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Published 20.08.2022.

Comment on CGA G-5.5 standard and design advice for hydrogen vent masts

HYEX Safety supports clients with safety advice and studies for vent masts for hydrogen systems. Recently different clients have referred to formulations in “CGA G-5.5 standard for hydrogen vent systems” requiring vent mast L/D below 60 to eliminate the risk for deflagration (=explosion).

We were not familiar with the CGA G-5.5 standard, is it really saying this?

L/D = 60 is not a deflagration limit but has been referred to as a detonation limit for smooth pipes (typical DDT run-up distance). For hydrogen-air mixtures DDT run-up distances in smooth pipes are shorter than this. Knystautas and Lee reported experimental DDT run-up distances of L/D 40 to 50 in smooth pipes of D=174 mm and 520 mm, typical vent pipe diameters. For vent pipes potentially filled with reactive mixtures of hydrogen-air, severe detonations may be feared with flame speeds near 2000 m/s and local flame front pressures of 15 bar increasing to 30-50 bar or more at reflections.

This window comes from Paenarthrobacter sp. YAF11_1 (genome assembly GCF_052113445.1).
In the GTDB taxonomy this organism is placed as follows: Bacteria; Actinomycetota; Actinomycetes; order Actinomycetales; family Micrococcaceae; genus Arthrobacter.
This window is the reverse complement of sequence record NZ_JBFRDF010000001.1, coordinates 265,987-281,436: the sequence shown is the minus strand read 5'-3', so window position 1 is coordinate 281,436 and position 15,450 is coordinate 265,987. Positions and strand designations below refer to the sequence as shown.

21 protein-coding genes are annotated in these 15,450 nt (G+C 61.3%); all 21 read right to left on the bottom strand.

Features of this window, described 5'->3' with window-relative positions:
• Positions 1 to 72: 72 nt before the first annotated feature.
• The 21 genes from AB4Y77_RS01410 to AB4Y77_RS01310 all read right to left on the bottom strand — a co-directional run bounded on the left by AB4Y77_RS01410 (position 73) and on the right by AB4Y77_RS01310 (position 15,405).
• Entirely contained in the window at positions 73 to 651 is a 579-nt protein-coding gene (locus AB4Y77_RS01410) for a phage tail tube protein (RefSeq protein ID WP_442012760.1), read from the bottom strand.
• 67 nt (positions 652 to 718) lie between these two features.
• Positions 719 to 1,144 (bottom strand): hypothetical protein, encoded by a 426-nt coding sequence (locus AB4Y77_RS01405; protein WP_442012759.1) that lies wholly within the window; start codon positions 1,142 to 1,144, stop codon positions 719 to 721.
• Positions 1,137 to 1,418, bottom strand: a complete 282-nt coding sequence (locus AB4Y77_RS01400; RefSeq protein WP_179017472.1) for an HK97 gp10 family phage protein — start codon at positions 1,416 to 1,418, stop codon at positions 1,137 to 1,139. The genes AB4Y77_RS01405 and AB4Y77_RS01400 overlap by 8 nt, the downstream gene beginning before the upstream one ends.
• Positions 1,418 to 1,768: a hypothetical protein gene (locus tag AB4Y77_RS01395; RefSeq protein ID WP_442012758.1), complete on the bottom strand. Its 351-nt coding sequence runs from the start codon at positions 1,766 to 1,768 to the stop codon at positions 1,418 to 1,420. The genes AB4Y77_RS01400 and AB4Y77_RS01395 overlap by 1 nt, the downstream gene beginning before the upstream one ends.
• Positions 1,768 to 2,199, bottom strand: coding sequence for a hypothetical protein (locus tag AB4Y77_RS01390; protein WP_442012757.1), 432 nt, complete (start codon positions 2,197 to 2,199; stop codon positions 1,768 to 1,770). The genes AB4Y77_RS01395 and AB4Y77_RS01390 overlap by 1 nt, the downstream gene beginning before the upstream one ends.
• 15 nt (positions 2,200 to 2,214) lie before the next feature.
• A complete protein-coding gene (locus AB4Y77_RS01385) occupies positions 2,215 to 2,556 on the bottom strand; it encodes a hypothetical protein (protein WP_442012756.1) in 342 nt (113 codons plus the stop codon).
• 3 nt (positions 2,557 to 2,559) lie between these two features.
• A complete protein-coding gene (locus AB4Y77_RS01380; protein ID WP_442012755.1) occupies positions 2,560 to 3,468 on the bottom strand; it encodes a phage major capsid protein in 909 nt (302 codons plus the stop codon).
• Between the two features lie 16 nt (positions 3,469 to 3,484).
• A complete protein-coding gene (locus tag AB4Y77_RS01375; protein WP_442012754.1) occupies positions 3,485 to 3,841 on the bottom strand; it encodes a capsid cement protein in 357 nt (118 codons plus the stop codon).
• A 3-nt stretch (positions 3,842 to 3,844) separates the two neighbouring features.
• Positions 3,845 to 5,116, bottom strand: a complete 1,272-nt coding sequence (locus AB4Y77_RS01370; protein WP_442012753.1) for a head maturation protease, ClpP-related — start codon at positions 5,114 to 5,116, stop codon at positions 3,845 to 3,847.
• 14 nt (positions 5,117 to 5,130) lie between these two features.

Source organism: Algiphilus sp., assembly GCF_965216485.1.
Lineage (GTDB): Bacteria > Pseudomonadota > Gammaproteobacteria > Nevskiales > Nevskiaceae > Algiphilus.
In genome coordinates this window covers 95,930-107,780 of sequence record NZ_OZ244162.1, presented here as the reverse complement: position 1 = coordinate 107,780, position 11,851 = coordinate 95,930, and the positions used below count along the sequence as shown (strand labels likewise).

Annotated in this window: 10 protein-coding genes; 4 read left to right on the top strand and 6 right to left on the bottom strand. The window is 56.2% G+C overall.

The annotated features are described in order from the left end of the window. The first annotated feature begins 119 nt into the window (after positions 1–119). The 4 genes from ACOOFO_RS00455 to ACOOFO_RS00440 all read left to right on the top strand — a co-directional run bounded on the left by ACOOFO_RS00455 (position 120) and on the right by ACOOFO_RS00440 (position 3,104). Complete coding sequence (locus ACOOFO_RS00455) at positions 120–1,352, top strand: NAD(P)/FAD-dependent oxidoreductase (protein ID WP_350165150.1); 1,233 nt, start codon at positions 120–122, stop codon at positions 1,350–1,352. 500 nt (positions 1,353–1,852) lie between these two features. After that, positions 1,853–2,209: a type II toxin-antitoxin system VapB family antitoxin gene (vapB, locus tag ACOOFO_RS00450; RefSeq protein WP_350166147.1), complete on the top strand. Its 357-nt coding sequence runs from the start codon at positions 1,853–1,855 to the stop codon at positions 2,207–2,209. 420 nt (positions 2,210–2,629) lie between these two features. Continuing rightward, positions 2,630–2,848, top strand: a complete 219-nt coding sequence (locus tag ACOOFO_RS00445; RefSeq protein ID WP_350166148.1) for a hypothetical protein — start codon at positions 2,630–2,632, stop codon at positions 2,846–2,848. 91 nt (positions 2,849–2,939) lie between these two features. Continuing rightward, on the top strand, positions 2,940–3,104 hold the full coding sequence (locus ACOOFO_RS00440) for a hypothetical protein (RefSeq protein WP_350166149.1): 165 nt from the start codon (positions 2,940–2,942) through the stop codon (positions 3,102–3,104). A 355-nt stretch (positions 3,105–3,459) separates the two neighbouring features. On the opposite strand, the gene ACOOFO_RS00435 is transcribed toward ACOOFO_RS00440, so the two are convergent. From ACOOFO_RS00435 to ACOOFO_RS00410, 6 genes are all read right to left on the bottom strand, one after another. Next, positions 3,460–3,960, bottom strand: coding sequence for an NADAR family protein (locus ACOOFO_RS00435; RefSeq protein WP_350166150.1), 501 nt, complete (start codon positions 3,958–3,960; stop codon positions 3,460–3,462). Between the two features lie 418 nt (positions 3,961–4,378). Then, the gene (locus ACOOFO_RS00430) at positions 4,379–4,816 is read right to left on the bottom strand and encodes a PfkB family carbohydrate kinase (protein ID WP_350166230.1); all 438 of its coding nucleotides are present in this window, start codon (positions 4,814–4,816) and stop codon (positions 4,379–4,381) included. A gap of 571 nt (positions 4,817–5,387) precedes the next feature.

Can detonations be prevented by ensuring L/D less than 60 or 40? Definitely not!

Vent systems of real applications are seldom straight smooth pipes. They have bends, junctions, expansions or more. Once a reactive hydrogen flame has passed a couple of bends (=obstructions) detonation run-up distances shorten dramatically, see slide from Dorofeev above.

HYEX has performed many safety studies of hydrogen venting systems for maritime and land-based industry applications, including LH2, with CFD modelling of vent flows, mixing, plumes, ignition, explosion (deflagration, DDT, detonation) and purging processes experiencing lots of “learning-by-doing”. Strong explosions are definitely not prevented by “rules” like L/D < 60 but rather by understanding how explosive mixtures may form and be prevented inside the vent pipes. From our experience the main concern is not ignition and explosion at the onset of hydrogen venting before air is pushed out of the vent stack. Such incidents may be the more likely but usually have limited consequences. Our calculations indicate that the by far more severe scenario may develop long after the hydrogen is vented as air is slowly diffusing into the hydrogen filled stack. This must be prevented by dedicated purge procedures.

Finally, some observations highly applicable to hydrogen systems design:

  • Rules, Codes & Standards describing safe design are hard to make, not least for hydrogen.
  • Rules-based design solutions can be costly, inefficient, and unsafe.
  • Standard work is often unpaid and takes years. Do we manage to ensure balance between commercial interests and scientific content?